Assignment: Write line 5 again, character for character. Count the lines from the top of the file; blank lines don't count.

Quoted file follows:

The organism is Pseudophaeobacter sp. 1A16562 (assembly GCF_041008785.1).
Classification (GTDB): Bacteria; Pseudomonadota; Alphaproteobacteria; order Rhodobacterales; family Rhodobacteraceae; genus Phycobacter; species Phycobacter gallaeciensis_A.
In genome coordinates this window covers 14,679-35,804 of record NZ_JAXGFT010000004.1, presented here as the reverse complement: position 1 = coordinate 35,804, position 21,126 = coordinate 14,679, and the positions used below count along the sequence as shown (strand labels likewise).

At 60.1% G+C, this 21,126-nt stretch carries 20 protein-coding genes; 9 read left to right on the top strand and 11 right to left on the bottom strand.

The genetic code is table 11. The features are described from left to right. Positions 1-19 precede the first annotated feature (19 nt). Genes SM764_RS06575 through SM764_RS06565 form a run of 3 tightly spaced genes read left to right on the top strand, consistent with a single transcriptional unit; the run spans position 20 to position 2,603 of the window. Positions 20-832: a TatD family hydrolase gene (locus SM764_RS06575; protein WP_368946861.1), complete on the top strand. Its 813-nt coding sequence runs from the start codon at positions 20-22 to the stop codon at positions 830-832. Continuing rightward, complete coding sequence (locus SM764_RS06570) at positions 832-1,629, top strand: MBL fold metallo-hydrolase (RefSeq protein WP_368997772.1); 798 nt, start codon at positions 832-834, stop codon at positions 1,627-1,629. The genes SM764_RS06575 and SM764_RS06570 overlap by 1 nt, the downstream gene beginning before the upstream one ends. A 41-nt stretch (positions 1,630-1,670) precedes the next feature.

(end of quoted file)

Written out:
The genetic code is table 11. The features are described from left to right. Positions 1-19 precede the first annotated feature (19 nt). Genes SM764_RS06575 through SM764_RS06565 form a run of 3 tightly spaced genes read left to right on the top strand, consistent with a single transcriptional unit; the run spans position 20 to position 2,603 of the window. Positions 20-832: a TatD family hydrolase gene (locus SM764_RS06575; protein WP_368946861.1), complete on the top strand. Its 813-nt coding sequence runs from the start codon at positions 20-22 to the stop codon at positions 830-832. Continuing rightward, complete coding sequence (locus SM764_RS06570) at positions 832-1,629, top strand: MBL fold metallo-hydrolase (RefSeq protein WP_368997772.1); 798 nt, start codon at positions 832-834, stop codon at positions 1,627-1,629. The genes SM764_RS06575 and SM764_RS06570 overlap by 1 nt, the downstream gene beginning before the upstream one ends. A 41-nt stretch (positions 1,630-1,670) precedes the next feature.